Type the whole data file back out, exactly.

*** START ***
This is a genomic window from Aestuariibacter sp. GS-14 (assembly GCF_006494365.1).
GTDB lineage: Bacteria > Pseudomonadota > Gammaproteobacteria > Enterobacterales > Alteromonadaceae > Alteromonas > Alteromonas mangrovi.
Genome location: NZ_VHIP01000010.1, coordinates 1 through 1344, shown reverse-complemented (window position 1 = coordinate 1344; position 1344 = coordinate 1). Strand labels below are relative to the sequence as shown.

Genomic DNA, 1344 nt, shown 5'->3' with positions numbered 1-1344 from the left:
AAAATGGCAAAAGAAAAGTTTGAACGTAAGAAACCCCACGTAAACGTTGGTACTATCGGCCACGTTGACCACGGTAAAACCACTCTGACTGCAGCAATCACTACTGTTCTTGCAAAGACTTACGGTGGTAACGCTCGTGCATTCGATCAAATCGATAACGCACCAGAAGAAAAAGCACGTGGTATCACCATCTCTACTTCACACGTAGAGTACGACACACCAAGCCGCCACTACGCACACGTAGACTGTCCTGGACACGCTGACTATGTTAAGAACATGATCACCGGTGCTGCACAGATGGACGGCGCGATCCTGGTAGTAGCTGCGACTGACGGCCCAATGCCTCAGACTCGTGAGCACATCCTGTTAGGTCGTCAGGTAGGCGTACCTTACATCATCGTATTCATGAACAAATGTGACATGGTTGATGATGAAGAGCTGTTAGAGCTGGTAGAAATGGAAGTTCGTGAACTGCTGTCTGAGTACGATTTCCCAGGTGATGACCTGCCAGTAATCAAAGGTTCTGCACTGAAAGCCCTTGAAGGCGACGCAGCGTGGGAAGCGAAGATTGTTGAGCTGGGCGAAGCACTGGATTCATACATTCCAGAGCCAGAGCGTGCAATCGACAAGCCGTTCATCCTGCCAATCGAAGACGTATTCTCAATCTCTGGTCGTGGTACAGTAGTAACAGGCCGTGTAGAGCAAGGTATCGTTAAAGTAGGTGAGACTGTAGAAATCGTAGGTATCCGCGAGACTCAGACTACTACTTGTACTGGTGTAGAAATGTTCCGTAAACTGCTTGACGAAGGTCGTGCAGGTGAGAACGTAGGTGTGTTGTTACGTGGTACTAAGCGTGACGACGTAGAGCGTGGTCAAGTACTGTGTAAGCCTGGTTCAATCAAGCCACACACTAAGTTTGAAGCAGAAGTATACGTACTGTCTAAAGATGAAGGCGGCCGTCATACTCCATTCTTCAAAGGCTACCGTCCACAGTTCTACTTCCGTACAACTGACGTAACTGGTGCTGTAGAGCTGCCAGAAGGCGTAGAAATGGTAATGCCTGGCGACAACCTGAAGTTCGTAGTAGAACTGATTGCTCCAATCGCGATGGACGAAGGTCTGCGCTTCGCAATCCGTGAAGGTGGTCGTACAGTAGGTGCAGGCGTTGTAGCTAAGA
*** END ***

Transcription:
This is a genomic window from Aestuariibacter sp. GS-14 (assembly GCF_006494365.1).
GTDB lineage: Bacteria > Pseudomonadota > Gammaproteobacteria > Enterobacterales > Alteromonadaceae > Alteromonas > Alteromonas mangrovi.
Genome location: NZ_VHIP01000010.1, coordinates 1 through 1344, shown reverse-complemented (window position 1 = coordinate 1344; position 1344 = coordinate 1). Strand labels below are relative to the sequence as shown.

Genomic DNA, 1344 nt, shown 5'->3' with positions numbered 1-1344 from the left:
AAAATGGCAAAAGAAAAGTTTGAACGTAAGAAACCCCACGTAAACGTTGGTACTATCGGCCACGTTGACCACGGTAAAACCACTCTGACTGCAGCAATCACTACTGTTCTTGCAAAGACTTACGGTGGTAACGCTCGTGCATTCGATCAAATCGATAACGCACCAGAAGAAAAAGCACGTGGTATCACCATCTCTACTTCACACGTAGAGTACGACACACCAAGCCGCCACTACGCACACGTAGACTGTCCTGGACACGCTGACTATGTTAAGAACATGATCACCGGTGCTGCACAGATGGACGGCGCGATCCTGGTAGTAGCTGCGACTGACGGCCCAATGCCTCAGACTCGTGAGCACATCCTGTTAGGTCGTCAGGTAGGCGTACCTTACATCATCGTATTCATGAACAAATGTGACATGGTTGATGATGAAGAGCTGTTAGAGCTGGTAGAAATGGAAGTTCGTGAACTGCTGTCTGAGTACGATTTCCCAGGTGATGACCTGCCAGTAATCAAAGGTTCTGCACTGAAAGCCCTTGAAGGCGACGCAGCGTGGGAAGCGAAGATTGTTGAGCTGGGCGAAGCACTGGATTCATACATTCCAGAGCCAGAGCGTGCAATCGACAAGCCGTTCATCCTGCCAATCGAAGACGTATTCTCAATCTCTGGTCGTGGTACAGTAGTAACAGGCCGTGTAGAGCAAGGTATCGTTAAAGTAGGTGAGACTGTAGAAATCGTAGGTATCCGCGAGACTCAGACTACTACTTGTACTGGTGTAGAAATGTTCCGTAAACTGCTTGACGAAGGTCGTGCAGGTGAGAACGTAGGTGTGTTGTTACGTGGTACTAAGCGTGACGACGTAGAGCGTGGTCAAGTACTGTGTAAGCCTGGTTCAATCAAGCCACACACTAAGTTTGAAGCAGAAGTATACGTACTGTCTAAAGATGAAGGCGGCCGTCATACTCCATTCTTCAAAGGCTACCGTCCACAGTTCTACTTCCGTACAACTGACGTAACTGGTGCTGTAGAGCTGCCAGAAGGCGTAGAAATGGTAATGCCTGGCGACAACCTGAAGTTCGTAGTAGAACTGATTGCTCCAATCGCGATGGACGAAGGTCTGCGCTTCGCAATCCGTGAAGGTGGTCGTACAGTAGGTGCAGGCGTTGTAGCTAAGA